French trader Kerviel, a shy 'loner' at work
French trader Jerome Kerviel, who gained notoriety for allegedly gambling away billions of dollars at a top bank, is described as a loner who bears a slight resemblance to actor Tom Cruise.
PARIS, January 27, 2008 - French trader Jerome Kerviel, who gained
notoriety for allegedly gambling away billions of dollars at a top bank, is
described as a loner with a lacklustre resume who bears a slight resemblance
to actor Tom Cruise.
The 31-year-old trader at Societe Generale turned himself in to police on
Saturday but had yet to be charged in the scandal over the colossal losses of
4.9 billion euros (7.15 billion dollars), the biggest in financial history.
The shy, unassuming young man joined Societe Generale in August 2000 in the
investment banking department after studying at Lyon 2 University, where he
obtained a diploma in finance.
First employed in the middle and back offices as part of the support staff,
he had moved up to the front office in 2005. There, he was trading futures on
European share indices, effectively betting on the future direction of the
Colleagues quoted in the French press describe him as "a loner behind his
computer screen" and nicknamed him "Tom Cruise" because of a slight
resemblance to the "Top Gun" star.
Kerviel's teachers at Lyon 2 said he had not stood out as a financial
whizz, graduating with solid but not exceptional grades from the university.
At Societe Generale, he earned less than 100,000 euros per year, a pittance
compared to some of the earnings of his fellow traders.
The portrayal of Kerviel by colleagues and his family as a quiet,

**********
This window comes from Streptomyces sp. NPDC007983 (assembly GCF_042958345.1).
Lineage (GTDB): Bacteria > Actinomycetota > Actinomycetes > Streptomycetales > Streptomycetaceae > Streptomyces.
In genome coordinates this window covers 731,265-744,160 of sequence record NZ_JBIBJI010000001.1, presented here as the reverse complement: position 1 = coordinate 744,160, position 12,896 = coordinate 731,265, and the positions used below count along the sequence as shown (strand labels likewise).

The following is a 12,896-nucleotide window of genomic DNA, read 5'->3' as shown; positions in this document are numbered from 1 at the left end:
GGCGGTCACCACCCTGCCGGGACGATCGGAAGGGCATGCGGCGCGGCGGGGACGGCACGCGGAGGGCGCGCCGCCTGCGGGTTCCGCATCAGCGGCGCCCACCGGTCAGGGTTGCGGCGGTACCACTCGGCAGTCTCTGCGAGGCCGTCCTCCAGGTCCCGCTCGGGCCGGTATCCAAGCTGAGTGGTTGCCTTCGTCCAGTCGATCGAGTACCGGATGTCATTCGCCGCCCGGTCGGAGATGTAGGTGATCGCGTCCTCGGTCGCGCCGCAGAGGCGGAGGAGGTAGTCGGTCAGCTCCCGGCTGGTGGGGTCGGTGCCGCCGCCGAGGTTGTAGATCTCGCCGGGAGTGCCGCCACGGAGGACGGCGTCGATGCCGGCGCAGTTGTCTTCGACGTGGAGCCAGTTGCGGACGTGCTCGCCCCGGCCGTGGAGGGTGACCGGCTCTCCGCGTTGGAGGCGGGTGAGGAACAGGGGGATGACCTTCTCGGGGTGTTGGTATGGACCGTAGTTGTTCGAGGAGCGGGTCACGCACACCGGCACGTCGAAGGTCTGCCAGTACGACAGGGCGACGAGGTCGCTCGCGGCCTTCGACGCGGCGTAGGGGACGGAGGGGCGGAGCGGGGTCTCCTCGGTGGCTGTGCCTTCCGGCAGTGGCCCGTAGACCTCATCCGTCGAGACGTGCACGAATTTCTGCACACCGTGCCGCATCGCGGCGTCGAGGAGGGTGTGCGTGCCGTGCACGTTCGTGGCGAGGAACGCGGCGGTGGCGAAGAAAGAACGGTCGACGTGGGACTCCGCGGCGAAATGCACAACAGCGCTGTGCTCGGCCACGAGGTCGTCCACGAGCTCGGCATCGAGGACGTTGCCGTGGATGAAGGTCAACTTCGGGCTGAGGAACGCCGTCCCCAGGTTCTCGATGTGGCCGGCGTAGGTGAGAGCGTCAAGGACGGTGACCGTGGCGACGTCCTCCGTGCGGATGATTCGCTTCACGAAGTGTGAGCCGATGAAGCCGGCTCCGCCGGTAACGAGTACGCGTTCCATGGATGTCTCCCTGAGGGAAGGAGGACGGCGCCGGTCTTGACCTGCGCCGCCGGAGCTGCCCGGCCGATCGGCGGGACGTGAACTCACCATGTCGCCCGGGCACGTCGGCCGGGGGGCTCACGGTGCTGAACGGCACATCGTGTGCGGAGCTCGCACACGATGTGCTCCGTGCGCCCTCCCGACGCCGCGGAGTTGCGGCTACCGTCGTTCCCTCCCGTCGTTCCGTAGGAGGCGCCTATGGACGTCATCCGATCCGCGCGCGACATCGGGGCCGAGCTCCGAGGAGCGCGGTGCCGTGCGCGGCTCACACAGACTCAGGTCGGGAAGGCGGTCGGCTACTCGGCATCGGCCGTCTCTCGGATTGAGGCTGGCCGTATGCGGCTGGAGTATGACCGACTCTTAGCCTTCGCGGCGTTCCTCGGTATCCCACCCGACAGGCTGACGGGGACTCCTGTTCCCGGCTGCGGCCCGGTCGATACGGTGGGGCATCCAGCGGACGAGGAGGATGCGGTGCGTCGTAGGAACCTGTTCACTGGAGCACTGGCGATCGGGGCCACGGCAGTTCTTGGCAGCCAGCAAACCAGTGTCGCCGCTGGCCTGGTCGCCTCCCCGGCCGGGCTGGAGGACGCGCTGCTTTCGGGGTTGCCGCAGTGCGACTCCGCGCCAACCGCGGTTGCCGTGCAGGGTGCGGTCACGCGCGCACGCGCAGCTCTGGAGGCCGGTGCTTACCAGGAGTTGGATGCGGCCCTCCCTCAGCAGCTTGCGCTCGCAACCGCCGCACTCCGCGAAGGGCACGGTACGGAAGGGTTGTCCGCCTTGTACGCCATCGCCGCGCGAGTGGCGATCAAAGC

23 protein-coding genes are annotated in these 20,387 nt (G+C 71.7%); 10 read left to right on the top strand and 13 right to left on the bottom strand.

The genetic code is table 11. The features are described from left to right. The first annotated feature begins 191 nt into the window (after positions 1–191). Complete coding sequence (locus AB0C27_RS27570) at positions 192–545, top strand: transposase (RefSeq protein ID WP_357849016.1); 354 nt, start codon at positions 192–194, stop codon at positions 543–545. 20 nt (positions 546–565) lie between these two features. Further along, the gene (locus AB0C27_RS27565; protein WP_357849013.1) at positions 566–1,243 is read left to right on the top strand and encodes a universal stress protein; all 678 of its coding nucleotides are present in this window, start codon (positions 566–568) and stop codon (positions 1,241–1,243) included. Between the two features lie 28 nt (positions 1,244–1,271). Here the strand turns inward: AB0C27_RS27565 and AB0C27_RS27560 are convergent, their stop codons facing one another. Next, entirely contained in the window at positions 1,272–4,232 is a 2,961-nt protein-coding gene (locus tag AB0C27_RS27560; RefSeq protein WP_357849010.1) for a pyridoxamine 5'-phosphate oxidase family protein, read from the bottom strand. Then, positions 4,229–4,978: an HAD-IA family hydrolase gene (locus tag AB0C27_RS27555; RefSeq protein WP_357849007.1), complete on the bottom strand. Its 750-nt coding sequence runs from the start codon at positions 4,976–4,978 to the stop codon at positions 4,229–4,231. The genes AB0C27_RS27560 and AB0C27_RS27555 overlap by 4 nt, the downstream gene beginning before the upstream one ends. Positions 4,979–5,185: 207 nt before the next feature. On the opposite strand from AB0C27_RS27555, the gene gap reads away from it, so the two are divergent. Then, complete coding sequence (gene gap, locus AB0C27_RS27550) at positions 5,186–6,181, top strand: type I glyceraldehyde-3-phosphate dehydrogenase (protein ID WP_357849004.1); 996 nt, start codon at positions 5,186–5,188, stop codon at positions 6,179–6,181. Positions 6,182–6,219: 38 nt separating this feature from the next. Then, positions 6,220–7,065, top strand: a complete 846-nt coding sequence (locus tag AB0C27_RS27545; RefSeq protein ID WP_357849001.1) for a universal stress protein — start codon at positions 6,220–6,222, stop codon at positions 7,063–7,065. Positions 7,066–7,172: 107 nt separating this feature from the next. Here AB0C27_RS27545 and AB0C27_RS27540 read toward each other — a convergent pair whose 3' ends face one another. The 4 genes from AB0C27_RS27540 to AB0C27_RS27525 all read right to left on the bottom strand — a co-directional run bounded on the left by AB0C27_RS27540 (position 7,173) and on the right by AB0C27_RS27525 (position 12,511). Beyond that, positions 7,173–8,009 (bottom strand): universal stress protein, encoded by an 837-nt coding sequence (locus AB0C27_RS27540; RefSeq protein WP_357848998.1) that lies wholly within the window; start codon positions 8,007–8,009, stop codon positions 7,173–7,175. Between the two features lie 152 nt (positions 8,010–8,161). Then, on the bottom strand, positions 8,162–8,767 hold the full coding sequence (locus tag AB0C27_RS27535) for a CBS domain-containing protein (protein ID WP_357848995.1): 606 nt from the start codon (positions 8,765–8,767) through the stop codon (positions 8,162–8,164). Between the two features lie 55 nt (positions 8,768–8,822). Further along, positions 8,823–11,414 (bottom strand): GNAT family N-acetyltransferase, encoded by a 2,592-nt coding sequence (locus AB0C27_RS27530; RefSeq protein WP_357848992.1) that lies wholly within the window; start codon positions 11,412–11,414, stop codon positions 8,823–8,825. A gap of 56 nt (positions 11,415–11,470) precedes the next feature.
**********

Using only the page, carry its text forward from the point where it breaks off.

hard-working trader stood in contrast to the conniving "genius" described by
Societe Generale officials who on Thursday revealed the massive losses.
Societe Generale chairman and chief executive Daniel Bouton described
Kerviel as a "crook, fraudster and terrorist" even as colleagues said he was
generally well-thought of by his bosses for his reserved demeanour.
The brown-haired, serious-looking Kerviel is accused by Societe Generale of
having succeeded in circumventing a complex web of risk-control mechanisms,
having acquired an intimate knowledge of the system.
But Kerviel's family took to the airwaves at the weekend to defend the
young man from the small town of Pont L'Abbe in Brittany, who once ran
unsuccessfully for municipal office as a candidate for President Nicolas
Sarkozy's UMP party.
"Jerome is not capable of doing such a thing," said his aunt Sylviane Le
Goff in an interview to RTL radio.
"You have to look around in his entourage, his superiors and management (to
find the culprits). Jerome is an honest and serious boy who is close to his
family," she said.
Saying he had "done nothing wrong," Le Goff went on to add that the
investigation would show that he was the scapegoat for mismanagement or other
misdeeds at Societe Generale.
Kerviel was the younger of two boys born to a retired hairdresser who ran a
salon in Pont L'Abbe (population 8,000). His mother rushed to his side in
Paris earlier this month after learning of his problems at work, according to
His father, who passed away from cancer two years ago, gave training
courses in metal works in nearby Quimper and neighbours have described the
Kerviel clan as a "good family".
On his resume, Kerviel listed sailing and judo as his favorite sports.
He lived in a rented apartment in the wealthy Paris suburb of Neuilly that
was raided by police on Friday but turned up little of value to investigators,
according to a source.